Late 19th-century houses in the Roxbury Center Historic District are all in the Queen Anne style. These houses are characterized by the use of several types of siding, but do not have the more elaborate Eastlake porches and detail of their urban counterparts. The 1888 Smith House is a good example of this interpretation. Clapboards and two types of shingle are used. A plain frieze bears lozenge-shaped wooden ornaments. This home and others built about the same time seem to be adaptations of prevailing styles by local carpenters. The resulting product is more muted than the more elaborate examples found elsewhere and harmonizes well with the older buildings of the district.

The few 20th-century buildings in Roxbury Center Historic District are of compatible style with the earlier architecture of the district. It is likely that the early 20th-century residents of Roxbury Center were aware of the value of their architectural heritage and sensitive to it in planning new buildings. The presence of Cass Gilbert in the Town in the 1930s, as well as other wealthy New Yorkers may well have influenced 20th-century design. The Public Library, built in 1937, has an attractive Georgian Revival entrance portico, and is built of local stone removed from the retaining walls at Roxbury Furnace. Roxbury Market, the replacement of the Hurlbut Store, has a gambrel roof with an overhang forming a porch. The Booth Free School addition of 1941 has an excellent Georgian Revival entrance with rusticated quoins. Although small in scale, The Town Records Hall of 1933 has sophisticated design features, including an open-bed pediment, pilastered door surround, and rusticated quoins.

Roxbury was originally part of the town of Woodbury. Settled in 1672, Woodbury encompassed the present towns of Woodbury, Bethlehem, Southbury, Washington, and Roxbury. The fission of the original town occurred along the lines of separate Congregational parishes established in the 18th-century. In 1732/3, a Congregational church was built in what later became Roxbury. This was located on a hilltop site about 1-1/2 miles from the present church. An Episcopal church was constructed nearby in 1763. This early center of worship served scattered farmsteads throughout the area. In the 1780s, a number of newcomers from other sections of Woodbury began to settle on the site of the present Roxbury Center. Among these new residents were General Ephraim Hinman and Asahel Bacon. On the route from New Milford in the Housatonic River Valley to Woodbury in the Pomperaug River Valley, and sheltered by surrounding hills, the new center of settlement prospered.

During the 1780s, the inhabitants of Roxbury began to petition for status as a separate town. This was granted by the Connecticut General Assembly in 1796. A Town Records Hall was constructed on South Street to house land records and other documents. As a precaution against fire, this was built of brick. The relocation of the Congregational Church to Church Street in 1795, and the Episcopal Church to its present location in 1807 reinforced the status of the new center. The opening of the Oxford Turnpike to Southbury and Oxford in the 1830s provided more access to Roxbury Center.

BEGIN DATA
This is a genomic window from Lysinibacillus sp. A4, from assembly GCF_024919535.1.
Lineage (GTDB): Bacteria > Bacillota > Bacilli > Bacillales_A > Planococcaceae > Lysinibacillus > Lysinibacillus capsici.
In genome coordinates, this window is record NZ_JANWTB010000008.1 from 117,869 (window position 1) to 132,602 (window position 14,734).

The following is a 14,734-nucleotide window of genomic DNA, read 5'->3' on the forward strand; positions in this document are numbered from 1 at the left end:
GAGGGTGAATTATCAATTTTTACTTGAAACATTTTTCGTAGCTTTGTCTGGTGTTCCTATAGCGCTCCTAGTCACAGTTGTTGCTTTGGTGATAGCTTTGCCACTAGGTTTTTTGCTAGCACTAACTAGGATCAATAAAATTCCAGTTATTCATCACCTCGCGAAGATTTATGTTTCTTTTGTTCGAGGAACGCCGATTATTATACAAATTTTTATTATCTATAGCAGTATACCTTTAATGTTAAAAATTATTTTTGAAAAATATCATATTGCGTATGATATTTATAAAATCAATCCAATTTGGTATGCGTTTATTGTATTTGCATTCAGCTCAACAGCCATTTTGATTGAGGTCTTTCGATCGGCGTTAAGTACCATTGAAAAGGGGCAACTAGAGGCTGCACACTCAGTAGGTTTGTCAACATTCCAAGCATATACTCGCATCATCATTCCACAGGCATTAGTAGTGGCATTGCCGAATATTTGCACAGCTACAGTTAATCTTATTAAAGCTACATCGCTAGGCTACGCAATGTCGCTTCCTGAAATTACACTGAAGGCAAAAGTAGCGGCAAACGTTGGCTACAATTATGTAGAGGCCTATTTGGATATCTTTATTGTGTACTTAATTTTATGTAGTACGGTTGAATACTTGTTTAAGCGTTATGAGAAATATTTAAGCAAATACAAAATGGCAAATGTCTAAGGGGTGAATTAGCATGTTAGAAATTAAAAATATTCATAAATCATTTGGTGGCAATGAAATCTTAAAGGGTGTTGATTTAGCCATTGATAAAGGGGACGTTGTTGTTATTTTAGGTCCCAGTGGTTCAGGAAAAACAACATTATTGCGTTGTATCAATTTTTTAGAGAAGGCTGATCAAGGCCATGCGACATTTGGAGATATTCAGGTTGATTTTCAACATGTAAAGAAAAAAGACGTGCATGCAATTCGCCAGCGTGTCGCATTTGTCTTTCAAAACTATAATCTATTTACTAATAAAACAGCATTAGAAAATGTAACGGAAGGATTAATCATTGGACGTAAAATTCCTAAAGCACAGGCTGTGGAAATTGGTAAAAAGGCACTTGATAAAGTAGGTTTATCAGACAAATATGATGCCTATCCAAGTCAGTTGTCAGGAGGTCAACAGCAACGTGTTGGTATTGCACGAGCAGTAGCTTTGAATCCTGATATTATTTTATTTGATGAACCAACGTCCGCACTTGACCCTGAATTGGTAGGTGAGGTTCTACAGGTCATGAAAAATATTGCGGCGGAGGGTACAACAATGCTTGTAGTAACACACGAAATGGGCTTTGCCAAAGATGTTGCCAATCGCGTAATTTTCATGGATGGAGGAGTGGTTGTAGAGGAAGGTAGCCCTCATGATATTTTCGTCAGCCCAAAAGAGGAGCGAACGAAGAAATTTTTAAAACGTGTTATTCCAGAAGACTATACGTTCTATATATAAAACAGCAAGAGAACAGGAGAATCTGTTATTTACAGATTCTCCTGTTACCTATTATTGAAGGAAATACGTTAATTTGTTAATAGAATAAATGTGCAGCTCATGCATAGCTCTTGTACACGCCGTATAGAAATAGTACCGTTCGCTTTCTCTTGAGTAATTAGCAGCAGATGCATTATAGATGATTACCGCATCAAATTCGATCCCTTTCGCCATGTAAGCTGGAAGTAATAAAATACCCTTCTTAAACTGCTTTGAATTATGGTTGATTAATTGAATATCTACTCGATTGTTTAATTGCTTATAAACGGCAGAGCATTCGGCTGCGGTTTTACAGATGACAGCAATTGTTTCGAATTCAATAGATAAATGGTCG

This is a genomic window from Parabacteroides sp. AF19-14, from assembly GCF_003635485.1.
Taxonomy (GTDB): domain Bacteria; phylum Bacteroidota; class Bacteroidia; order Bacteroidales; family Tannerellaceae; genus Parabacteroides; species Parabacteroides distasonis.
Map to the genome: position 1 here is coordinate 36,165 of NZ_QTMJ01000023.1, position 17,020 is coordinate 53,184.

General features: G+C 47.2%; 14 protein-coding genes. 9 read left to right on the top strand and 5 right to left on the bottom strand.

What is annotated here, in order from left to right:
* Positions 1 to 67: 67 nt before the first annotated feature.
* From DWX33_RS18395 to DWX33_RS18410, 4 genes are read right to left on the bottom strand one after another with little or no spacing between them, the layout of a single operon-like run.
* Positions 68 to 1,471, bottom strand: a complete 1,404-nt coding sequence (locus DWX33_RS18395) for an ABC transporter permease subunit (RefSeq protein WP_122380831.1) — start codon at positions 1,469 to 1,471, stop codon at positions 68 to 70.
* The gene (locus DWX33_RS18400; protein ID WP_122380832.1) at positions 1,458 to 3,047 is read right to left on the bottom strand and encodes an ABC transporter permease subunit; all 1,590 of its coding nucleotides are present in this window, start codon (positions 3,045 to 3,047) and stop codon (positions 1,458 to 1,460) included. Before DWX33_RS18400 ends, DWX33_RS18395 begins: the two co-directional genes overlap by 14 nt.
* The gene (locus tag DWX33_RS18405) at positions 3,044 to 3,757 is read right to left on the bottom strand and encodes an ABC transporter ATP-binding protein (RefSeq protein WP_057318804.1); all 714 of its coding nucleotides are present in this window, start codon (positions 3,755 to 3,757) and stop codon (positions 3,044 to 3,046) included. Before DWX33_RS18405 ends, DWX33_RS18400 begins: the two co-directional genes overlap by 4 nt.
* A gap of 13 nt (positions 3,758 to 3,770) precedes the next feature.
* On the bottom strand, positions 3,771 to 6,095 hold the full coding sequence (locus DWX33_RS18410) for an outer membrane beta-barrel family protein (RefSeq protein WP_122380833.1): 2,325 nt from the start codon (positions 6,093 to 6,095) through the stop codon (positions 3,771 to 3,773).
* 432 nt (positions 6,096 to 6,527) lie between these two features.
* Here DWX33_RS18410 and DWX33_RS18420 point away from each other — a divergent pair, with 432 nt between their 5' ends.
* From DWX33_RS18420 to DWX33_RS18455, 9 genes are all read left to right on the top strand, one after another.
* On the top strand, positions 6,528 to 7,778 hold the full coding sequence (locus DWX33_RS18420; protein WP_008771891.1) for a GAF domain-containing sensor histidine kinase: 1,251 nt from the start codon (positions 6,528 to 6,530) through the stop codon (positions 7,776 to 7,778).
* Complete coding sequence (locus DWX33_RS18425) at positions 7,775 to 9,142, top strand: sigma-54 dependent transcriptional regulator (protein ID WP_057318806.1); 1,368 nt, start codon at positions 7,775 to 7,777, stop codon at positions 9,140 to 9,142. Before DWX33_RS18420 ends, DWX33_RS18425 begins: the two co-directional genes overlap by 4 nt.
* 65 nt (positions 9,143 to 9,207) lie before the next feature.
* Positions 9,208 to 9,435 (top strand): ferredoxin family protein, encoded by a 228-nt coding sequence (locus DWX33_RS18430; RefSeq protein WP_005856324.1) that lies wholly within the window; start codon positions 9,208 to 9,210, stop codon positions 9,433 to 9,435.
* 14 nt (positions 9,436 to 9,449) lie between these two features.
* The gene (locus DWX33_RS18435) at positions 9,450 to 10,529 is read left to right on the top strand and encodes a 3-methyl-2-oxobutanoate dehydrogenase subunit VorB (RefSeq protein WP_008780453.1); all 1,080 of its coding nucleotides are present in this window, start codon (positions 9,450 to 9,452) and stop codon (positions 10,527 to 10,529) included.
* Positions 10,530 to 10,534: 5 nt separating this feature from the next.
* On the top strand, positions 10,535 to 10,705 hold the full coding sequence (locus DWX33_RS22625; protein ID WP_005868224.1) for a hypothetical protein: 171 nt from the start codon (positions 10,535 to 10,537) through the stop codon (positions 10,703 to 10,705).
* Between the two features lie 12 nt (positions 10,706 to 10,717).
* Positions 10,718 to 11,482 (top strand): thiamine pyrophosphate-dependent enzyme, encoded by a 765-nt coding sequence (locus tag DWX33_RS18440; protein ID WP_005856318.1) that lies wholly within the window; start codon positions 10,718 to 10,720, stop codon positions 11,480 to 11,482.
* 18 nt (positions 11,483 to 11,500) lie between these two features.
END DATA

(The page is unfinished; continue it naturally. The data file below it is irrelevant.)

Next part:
The basis of the local economy was general agriculture: raising a variety of products for both household consumption and for sale. Wheat, rye, and other cereals were grown by Roxbury farmers in the late 18th- and early 19th-centuries. Flax and wool for cloth manufacture was also produced. Livestock grazed in fields and along the highway. In addition to farming, many inhabitants of Roxbury engaged in handcrafts and other occupations to earn supplementary income, a common practice in rural New England communities. Hatmaking was the principal activity of this period. Small shops in Roxbury supplied hats for trade with the American South. Colonel George Hurlburt operated one such shop from about 1840 to 1860. This shop is no longer extant. Another building, which may well have served as a hat shop, survives on Church Street. Other income producing activities included the operation of a garnet mine by Stephen Sanford and the casting of plowshares by J.T. Bronson. Despite the declining population of the town from 1,217 in 1810 to 971 in 1840, and almost no growth to the turn of the century. Roxbury Center continued to prosper though providing services to the rest of the town. The Congregational Church built a new house of worship in 1838, adding a chapel in 1844. The Episcopal church acquired the former Roswell Ransom Tavern as a rectory in 1846. The Center School, built in 1830, provided for the educational needs of local children.[4]